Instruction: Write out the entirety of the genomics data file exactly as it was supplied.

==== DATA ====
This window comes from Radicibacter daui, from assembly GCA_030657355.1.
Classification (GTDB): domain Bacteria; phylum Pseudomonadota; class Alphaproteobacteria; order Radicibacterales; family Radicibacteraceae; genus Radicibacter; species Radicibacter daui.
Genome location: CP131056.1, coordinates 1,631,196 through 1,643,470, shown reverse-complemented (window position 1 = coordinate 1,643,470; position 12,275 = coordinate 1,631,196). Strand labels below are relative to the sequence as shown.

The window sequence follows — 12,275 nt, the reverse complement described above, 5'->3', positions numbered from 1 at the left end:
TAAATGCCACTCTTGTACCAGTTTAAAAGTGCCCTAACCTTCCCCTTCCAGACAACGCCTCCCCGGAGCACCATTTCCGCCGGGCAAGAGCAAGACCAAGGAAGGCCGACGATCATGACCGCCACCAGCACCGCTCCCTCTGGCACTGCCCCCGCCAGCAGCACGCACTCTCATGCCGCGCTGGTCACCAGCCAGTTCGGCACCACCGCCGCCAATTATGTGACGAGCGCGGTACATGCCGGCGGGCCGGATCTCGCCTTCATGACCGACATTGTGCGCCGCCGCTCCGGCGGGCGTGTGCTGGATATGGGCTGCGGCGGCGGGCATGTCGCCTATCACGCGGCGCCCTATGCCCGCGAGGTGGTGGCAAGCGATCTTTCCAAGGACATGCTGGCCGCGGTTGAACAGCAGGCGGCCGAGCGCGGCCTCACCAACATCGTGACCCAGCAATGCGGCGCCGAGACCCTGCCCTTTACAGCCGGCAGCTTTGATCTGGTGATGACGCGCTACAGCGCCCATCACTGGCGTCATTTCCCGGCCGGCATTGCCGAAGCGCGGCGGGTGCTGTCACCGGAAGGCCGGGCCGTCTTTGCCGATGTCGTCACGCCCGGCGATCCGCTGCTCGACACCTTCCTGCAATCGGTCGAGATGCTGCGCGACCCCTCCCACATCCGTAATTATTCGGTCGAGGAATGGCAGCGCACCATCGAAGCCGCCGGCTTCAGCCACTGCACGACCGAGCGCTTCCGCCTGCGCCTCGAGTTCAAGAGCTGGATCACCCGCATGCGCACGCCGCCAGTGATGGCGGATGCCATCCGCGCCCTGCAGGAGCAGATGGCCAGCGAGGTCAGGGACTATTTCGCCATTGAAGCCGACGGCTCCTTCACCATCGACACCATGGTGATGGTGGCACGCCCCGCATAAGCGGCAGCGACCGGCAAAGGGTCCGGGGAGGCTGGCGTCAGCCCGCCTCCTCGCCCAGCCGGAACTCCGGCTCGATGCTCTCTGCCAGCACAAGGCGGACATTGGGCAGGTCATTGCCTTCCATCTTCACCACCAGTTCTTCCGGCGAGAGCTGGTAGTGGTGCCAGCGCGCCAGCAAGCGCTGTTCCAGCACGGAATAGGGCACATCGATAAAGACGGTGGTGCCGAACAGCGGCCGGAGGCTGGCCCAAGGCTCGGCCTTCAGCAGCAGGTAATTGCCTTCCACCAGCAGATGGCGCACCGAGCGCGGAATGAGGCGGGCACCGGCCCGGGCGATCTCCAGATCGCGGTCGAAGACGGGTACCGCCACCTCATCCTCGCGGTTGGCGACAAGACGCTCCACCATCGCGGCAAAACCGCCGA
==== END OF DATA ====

This window comes from Radicibacter daui, from assembly GCA_030657355.1.
Classification (GTDB): domain Bacteria; phylum Pseudomonadota; class Alphaproteobacteria; order Radicibacterales; family Radicibacteraceae; genus Radicibacter; species Radicibacter daui.
Genome location: CP131056.1, coordinates 1,631,196 through 1,643,470, shown reverse-complemented (window position 1 = coordinate 1,643,470; position 12,275 = coordinate 1,631,196). Strand labels below are relative to the sequence as shown.

The window sequence follows — 12,275 nt, the reverse complement described above, 5'->3', positions numbered from 1 at the left end:
TAAATGCCACTCTTGTACCAGTTTAAAAGTGCCCTAACCTTCCCCTTCCAGACAACGCCTCCCCGGAGCACCATTTCCGCCGGGCAAGAGCAAGACCAAGGAAGGCCGACGATCATGACCGCCACCAGCACCGCTCCCTCTGGCACTGCCCCCGCCAGCAGCACGCACTCTCATGCCGCGCTGGTCACCAGCCAGTTCGGCACCACCGCCGCCAATTATGTGACGAGCGCGGTACATGCCGGCGGGCCGGATCTCGCCTTCATGACCGACATTGTGCGCCGCCGCTCCGGCGGGCGTGTGCTGGATATGGGCTGCGGCGGCGGGCATGTCGCCTATCACGCGGCGCCCTATGCCCGCGAGGTGGTGGCAAGCGATCTTTCCAAGGACATGCTGGCCGCGGTTGAACAGCAGGCGGCCGAGCGCGGCCTCACCAACATCGTGACCCAGCAATGCGGCGCCGAGACCCTGCCCTTTACAGCCGGCAGCTTTGATCTGGTGATGACGCGCTACAGCGCCCATCACTGGCGTCATTTCCCGGCCGGCATTGCCGAAGCGCGGCGGGTGCTGTCACCGGAAGGCCGGGCCGTCTTTGCCGATGTCGTCACGCCCGGCGATCCGCTGCTCGACACCTTCCTGCAATCGGTCGAGATGCTGCGCGACCCCTCCCACATCCGTAATTATTCGGTCGAGGAATGGCAGCGCACCATCGAAGCCGCCGGCTTCAGCCACTGCACGACCGAGCGCTTCCGCCTGCGCCTCGAGTTCAAGAGCTGGATCACCCGCATGCGCACGCCGCCAGTGATGGCGGATGCCATCCGCGCCCTGCAGGAGCAGATGGCCAGCGAGGTCAGGGACTATTTCGCCATTGAAGCCGACGGCTCCTTCACCATCGACACCATGGTGATGGTGGCACGCCCCGCATAAGCGGCAGCGACCGGCAAAGGGTCCGGGGAGGCTGGCGTCAGCCCGCCTCCTCGCCCAGCCGGAACTCCGGCTCGATGCTCTCTGCCAGCACAAGGCGGACATTGGGCAGGTCATTGCCTTCCATCTTCACCACCAGTTCTTCCGGCGAGAGCTGGTAGTGGTGCCAGCGCGCCAGCAAGCGCTGTTCCAGCACGGAATAGGGCACATCGATAAAGACGGTGGTGCCGAACAGCGGCCGGAGGCTGGCCCAAGGCTCGGCCTTCAGCAGCAGGTAATTGCCTTCCACCAGCAGATGGCGCACCGAGCGCGGAATGAGGCGGGCACCGGCCCGGGCGATCTCCAGATCGCGGTCGAAGACGGGTACCGCCACCTCATCCTCGCGGTTGGCGACAAGACGCTCCACCATCGCGGCAAAACCGCCGA